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The Diane Rehm Show
The Diane Rehm Show is produced at WAMU 88.5 and distributed by National Public Radio.
Each week, more than 2.4 million listeners across the country tune in to the program, which has grown from a small local morning call-in show on Washington's WAMU 88.5 to one of public broadcasting's most-listened-to programs. In 2007 and 2008, the show placed among the top ten most powerful public radio programs, based on its ability to draw listeners to public radio stations. It is the only live call-in talk show on the list.
Diane's guests include many of the nation's top newsmakers, journalists and authors. Guests include former president Bill Clinton, General Tommy Franks, Archbishop Desmond Tutu, Julie Andrews and Toni Morrison. Newsweek magazine calls the program one of the most interesting talk shows in the country. The National Journal says Diane is "the class act of the talk radio world."
Each hour includes dialogue with listeners who call, e-mail, Tweet or post to Facebook to join Diane's virtual community and take part in a civil exchange of ideas.
Wednesday, April 23, 2014 10:28am
American poet Carl Sandburg said, “poetry is the opening and closing of a door,” offering readers a glimpse into a moment, an experience, an emotion. Yet in our fast-paced world many of us rarely stop to take a look. For our April Readers’ Review we spend an hour doing just that. Our guides are three award-winning poets whose work traces the human experience through love, loss, politics, and war. They share their own poems, read the words of some the poets who inspire them and offer advice to readers who have difficulty finding enjoyment in verse. In celebration of National Poetry Month, an opportunity to slow down and experience what poetry has to offer.
Wednesday, April 23, 2014 9:28am
A decade ago, the Supreme Court ruled that colleges and universities could take race into account as one of several variables in the admissions process. But in 2006, the state of Michigan passed a constitutional amendment banning affirmative action at its public universities. And yesterday, the Supreme Court upheld the Michigan law. Supporters of the decision say it affirms the right of voters to decide what’s best for admissions policies at their state colleges. But opponents argue it leads to a lack of diversity in higher education. We discuss the Supreme Court’s decision and the future of affirmative action at public colleges and universities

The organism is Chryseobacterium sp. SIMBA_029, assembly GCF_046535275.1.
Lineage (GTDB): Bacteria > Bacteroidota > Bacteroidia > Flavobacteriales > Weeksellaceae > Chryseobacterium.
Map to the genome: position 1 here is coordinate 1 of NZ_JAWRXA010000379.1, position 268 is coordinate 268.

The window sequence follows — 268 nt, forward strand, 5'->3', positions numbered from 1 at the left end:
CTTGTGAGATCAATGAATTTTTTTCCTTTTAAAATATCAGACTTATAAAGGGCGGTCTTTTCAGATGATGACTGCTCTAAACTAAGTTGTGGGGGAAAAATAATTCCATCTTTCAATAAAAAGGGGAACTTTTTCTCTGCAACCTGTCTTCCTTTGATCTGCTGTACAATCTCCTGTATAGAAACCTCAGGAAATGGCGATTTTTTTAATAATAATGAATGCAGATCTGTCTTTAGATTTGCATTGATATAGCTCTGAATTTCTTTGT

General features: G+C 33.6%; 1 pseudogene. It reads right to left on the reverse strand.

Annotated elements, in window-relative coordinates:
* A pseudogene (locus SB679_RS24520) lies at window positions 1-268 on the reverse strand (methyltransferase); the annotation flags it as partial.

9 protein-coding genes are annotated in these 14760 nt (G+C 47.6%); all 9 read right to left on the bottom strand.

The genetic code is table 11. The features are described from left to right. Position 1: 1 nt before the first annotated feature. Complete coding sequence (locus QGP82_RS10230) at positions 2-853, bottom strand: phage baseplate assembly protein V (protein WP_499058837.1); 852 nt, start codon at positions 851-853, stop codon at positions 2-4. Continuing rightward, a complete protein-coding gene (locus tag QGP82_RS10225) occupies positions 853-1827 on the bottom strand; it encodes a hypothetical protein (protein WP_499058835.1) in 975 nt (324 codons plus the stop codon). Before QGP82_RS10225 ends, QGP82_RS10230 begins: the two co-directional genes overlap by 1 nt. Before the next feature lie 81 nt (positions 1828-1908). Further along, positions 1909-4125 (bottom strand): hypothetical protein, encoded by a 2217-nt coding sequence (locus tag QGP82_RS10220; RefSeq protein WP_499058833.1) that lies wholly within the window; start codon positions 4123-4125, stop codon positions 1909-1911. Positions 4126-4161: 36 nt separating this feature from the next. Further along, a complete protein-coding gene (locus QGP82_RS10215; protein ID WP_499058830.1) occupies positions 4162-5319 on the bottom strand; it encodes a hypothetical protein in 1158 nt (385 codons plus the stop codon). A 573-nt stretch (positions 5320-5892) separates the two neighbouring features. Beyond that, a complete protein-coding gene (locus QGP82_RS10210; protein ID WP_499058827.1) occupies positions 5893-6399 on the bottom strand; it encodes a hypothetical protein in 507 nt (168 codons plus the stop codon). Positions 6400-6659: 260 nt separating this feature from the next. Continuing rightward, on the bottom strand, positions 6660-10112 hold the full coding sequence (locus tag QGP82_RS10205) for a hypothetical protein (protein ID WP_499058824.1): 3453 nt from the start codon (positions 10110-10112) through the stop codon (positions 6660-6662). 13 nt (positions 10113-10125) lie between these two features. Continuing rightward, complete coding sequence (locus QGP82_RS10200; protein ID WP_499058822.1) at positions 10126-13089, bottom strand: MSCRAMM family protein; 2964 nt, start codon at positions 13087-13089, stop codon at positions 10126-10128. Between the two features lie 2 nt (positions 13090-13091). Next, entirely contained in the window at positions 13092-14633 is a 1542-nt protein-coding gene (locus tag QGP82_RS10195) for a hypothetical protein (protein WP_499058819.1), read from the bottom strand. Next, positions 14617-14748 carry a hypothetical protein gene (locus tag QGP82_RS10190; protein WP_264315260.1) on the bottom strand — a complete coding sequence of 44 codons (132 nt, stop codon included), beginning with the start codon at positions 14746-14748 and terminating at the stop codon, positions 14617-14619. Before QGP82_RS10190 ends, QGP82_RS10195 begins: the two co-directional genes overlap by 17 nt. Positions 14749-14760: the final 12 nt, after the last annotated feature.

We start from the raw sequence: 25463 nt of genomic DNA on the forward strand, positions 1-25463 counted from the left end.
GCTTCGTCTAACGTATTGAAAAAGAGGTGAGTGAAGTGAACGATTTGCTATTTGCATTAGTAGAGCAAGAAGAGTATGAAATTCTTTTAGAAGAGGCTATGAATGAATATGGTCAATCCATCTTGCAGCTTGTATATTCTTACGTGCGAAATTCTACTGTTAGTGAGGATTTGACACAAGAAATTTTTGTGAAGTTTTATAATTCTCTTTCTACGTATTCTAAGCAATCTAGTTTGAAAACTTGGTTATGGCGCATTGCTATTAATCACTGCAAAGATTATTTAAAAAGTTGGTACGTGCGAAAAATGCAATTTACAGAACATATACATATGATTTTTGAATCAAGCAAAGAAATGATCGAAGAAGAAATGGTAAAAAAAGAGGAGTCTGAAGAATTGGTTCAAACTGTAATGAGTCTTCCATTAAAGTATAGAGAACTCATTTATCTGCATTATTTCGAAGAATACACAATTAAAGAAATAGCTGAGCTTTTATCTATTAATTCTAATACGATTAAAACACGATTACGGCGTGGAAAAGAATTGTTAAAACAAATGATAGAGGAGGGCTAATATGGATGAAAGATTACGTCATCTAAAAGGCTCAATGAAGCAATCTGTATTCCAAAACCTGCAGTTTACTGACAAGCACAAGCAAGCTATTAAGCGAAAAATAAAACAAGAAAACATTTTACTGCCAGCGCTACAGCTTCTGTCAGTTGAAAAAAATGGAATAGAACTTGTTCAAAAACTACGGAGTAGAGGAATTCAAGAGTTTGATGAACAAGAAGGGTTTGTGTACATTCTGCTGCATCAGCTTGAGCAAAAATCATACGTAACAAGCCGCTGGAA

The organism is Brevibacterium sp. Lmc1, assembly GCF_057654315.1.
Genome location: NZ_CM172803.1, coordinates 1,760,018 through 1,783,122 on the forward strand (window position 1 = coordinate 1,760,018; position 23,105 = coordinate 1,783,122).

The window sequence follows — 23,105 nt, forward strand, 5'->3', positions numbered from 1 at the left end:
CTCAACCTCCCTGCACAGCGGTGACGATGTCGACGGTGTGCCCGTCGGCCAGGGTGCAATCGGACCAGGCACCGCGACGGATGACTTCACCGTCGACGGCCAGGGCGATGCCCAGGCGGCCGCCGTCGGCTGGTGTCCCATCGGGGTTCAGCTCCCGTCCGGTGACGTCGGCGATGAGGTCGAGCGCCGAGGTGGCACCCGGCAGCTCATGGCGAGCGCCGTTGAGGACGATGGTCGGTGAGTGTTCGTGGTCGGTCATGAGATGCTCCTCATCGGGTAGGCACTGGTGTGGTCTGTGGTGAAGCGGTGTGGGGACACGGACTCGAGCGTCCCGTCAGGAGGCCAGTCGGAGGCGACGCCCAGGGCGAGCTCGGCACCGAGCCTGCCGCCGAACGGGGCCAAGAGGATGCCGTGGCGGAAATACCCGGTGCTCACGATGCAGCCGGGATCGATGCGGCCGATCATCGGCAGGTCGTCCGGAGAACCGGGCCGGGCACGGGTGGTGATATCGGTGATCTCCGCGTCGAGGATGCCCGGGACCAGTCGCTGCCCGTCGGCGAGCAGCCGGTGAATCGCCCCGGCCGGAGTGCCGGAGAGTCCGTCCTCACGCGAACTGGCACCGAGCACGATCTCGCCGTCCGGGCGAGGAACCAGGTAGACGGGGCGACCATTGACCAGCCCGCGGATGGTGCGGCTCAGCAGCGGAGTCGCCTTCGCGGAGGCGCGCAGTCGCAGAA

Tuesday, April 22, 2014 10:28am
According to the Centers for Disease Control, one in 68 children has autism. There are nearly 60 different disorders associated with autism, which complicates the challenge for families, doctors, and therapists hoping to help. Writer Ron Suskind and his wife, Cornelia, found an usual way to connect with their autistic son, Owen: Disney movies, which fascinated him when he was young. Ron, Cornelia, and Owen’s older brother, Walt, used Owen’s attachment to Disney characters to forge a deep emotional connection with him – something they thought had been lost forever. We discuss the remarkable story of how storytelling rescued an autistic child, and also explore the ongoing efforts to reach other children locked in inner worlds.
Tuesday, April 22, 2014 9:28am
A half-century ago, President Lyndon B. Johnson declared war on poverty. Since then, the percentage of poor Americans has declined, but more than 46 million still live below the poverty line today. That's about 15 percent of the population. Whether the war on poverty was a success or failure is the subject of passionate debate and heavily ideological. Many economists say without the social programs implemented to fight poverty, millions more Americans would be poor. Critics argue those programs took away incentives to work and created an underclass dependent on government subsidies. Diane and guests talk about the causes and consequences of poverty in America.
Monday, April 21, 2014 10:28am
The father of a 10-year-old boy named Lito is dying. Wanting to create memories for his son, he takes him on a road trip - just the two of them. Lito's mother stays behind and is forced to confront her grief and unknown future without her husband. The latest novel by one of Latin America's leading young writers shares the journey of three members of a close-knit family as they move toward inevitable loss. Their story is told in three distinct voices - those of a child, a woman and a terminally ill man. It's a story of grief, courage and love.